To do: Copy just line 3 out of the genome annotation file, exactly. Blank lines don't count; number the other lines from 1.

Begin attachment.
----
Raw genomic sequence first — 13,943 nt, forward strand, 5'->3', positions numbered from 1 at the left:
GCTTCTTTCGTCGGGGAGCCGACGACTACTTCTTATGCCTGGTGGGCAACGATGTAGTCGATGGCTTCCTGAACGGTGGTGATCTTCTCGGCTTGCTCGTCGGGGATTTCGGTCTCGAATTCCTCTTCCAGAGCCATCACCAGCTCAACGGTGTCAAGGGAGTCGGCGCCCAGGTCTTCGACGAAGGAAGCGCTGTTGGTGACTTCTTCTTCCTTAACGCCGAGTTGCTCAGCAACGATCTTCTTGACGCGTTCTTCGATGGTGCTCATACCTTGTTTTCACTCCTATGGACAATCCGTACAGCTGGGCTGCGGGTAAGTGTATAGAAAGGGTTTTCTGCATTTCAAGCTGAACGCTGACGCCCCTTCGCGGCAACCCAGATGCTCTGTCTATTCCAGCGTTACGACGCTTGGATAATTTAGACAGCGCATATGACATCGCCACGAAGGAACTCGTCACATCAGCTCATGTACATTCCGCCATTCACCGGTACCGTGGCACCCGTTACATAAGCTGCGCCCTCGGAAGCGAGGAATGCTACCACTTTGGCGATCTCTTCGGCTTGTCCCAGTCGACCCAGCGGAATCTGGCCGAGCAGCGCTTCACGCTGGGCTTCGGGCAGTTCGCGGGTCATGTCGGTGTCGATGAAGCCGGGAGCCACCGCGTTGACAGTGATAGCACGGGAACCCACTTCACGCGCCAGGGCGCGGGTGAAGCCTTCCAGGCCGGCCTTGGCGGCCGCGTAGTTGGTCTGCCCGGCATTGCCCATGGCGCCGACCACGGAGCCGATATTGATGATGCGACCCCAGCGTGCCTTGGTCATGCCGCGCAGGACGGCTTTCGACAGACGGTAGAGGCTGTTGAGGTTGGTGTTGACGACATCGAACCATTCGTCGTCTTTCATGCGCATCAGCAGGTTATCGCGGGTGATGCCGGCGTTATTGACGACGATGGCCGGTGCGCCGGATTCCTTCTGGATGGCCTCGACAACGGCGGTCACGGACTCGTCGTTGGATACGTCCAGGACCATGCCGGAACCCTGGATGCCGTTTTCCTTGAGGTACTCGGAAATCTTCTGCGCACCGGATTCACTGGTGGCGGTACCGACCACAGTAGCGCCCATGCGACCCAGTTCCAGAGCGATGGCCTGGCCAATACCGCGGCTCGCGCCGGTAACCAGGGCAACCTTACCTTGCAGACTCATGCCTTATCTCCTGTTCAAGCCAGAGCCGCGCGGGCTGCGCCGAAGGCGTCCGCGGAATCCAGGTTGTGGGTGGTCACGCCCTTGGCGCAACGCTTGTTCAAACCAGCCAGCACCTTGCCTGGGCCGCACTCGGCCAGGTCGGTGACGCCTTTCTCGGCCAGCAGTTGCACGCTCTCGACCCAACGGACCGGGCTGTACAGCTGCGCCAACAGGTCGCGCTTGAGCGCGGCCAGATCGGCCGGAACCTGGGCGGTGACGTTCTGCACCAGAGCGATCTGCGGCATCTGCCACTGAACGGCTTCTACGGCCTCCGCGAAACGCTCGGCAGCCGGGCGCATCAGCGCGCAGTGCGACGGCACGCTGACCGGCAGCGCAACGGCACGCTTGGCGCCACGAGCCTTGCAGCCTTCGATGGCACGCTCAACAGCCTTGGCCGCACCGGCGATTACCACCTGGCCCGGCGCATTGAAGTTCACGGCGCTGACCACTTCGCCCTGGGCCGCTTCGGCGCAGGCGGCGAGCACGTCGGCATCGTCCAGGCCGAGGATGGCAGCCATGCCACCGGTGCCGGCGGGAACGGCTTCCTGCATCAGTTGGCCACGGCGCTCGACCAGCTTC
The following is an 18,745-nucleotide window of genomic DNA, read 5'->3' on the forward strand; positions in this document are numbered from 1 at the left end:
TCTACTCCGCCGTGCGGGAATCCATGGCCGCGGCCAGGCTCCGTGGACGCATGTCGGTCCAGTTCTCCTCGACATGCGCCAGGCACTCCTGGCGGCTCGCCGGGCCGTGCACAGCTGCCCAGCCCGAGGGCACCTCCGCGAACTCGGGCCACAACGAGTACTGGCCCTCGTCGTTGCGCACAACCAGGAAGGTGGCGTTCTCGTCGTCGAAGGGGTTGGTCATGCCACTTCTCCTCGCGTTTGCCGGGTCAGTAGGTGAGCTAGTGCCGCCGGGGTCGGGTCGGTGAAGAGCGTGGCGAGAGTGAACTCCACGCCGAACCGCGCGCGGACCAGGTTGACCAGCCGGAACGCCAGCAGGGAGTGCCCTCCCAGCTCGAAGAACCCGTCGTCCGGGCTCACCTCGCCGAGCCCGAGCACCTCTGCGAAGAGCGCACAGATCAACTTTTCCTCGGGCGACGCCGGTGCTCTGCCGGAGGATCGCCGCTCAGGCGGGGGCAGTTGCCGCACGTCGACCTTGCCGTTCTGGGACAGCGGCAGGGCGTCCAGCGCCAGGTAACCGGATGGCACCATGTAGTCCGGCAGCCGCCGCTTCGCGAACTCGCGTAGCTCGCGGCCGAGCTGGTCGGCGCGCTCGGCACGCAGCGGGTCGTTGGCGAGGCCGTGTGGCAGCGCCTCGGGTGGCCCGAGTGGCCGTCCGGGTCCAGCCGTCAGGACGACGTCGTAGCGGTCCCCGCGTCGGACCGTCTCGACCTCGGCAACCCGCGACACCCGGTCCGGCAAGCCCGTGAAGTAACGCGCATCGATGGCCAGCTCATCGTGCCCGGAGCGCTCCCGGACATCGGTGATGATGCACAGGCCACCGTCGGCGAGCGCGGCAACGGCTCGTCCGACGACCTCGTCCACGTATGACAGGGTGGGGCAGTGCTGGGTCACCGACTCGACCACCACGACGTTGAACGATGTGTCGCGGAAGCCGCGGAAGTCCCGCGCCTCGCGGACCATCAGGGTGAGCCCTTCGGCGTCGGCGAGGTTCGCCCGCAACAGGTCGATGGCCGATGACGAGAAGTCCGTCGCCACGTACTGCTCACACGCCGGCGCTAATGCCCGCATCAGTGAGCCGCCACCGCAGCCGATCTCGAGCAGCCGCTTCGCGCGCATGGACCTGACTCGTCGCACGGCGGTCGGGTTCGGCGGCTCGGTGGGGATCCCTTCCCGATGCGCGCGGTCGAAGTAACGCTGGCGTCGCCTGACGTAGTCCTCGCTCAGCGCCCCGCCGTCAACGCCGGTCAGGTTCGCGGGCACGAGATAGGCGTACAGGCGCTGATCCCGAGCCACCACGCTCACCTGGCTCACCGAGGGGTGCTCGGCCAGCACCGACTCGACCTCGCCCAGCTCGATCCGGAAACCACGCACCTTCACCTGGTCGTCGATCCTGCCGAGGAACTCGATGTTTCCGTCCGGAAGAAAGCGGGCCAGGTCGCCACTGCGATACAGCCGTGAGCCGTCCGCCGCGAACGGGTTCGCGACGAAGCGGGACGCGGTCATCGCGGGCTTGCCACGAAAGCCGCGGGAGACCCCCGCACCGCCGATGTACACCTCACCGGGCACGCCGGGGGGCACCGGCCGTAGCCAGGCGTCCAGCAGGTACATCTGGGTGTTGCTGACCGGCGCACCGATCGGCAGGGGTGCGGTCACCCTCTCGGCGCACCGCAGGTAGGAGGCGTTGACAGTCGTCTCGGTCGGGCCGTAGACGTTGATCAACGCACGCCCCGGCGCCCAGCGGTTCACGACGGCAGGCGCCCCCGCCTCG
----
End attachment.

The following is an 18,745-nucleotide window of genomic DNA, read 5'->3' on the forward strand; positions in this document are numbered from 1 at the left end: